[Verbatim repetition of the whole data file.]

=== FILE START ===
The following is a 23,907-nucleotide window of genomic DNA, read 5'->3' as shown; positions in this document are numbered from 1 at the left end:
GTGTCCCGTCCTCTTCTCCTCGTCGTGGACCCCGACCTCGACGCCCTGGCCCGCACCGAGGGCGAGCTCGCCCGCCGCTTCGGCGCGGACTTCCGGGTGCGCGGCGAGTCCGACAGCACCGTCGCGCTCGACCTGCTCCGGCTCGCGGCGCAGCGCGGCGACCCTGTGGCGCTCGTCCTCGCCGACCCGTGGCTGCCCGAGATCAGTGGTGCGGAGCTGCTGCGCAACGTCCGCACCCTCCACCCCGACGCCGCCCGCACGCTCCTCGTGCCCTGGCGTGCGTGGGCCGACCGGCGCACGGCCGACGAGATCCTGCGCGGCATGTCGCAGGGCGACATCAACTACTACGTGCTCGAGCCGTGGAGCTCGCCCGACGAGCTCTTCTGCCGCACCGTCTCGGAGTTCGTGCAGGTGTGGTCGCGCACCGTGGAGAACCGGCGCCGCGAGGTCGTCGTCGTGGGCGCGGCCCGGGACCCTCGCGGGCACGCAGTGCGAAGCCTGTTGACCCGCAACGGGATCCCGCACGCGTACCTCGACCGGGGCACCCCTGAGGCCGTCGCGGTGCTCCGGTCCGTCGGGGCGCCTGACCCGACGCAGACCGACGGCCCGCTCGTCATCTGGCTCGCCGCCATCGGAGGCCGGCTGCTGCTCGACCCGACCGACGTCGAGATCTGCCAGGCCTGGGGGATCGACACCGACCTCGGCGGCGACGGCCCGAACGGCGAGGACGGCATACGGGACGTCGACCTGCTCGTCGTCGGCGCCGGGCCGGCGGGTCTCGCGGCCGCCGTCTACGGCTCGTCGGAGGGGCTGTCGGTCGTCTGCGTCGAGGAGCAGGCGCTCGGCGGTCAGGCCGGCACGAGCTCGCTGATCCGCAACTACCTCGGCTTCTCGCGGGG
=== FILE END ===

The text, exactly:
The following is a 23,907-nucleotide window of genomic DNA, read 5'->3' as shown; positions in this document are numbered from 1 at the left end:
GTGTCCCGTCCTCTTCTCCTCGTCGTGGACCCCGACCTCGACGCCCTGGCCCGCACCGAGGGCGAGCTCGCCCGCCGCTTCGGCGCGGACTTCCGGGTGCGCGGCGAGTCCGACAGCACCGTCGCGCTCGACCTGCTCCGGCTCGCGGCGCAGCGCGGCGACCCTGTGGCGCTCGTCCTCGCCGACCCGTGGCTGCCCGAGATCAGTGGTGCGGAGCTGCTGCGCAACGTCCGCACCCTCCACCCCGACGCCGCCCGCACGCTCCTCGTGCCCTGGCGTGCGTGGGCCGACCGGCGCACGGCCGACGAGATCCTGCGCGGCATGTCGCAGGGCGACATCAACTACTACGTGCTCGAGCCGTGGAGCTCGCCCGACGAGCTCTTCTGCCGCACCGTCTCGGAGTTCGTGCAGGTGTGGTCGCGCACCGTGGAGAACCGGCGCCGCGAGGTCGTCGTCGTGGGCGCGGCCCGGGACCCTCGCGGGCACGCAGTGCGAAGCCTGTTGACCCGCAACGGGATCCCGCACGCGTACCTCGACCGGGGCACCCCTGAGGCCGTCGCGGTGCTCCGGTCCGTCGGGGCGCCTGACCCGACGCAGACCGACGGCCCGCTCGTCATCTGGCTCGCCGCCATCGGAGGCCGGCTGCTGCTCGACCCGACCGACGTCGAGATCTGCCAGGCCTGGGGGATCGACACCGACCTCGGCGGCGACGGCCCGAACGGCGAGGACGGCATACGGGACGTCGACCTGCTCGTCGTCGGCGCCGGGCCGGCGGGTCTCGCGGCCGCCGTCTACGGCTCGTCGGAGGGGCTGTCGGTCGTCTGCGTCGAGGAGCAGGCGCTCGGCGGTCAGGCCGGCACGAGCTCGCTGATCCGCAACTACCTCGGCTTCTCGCGGGG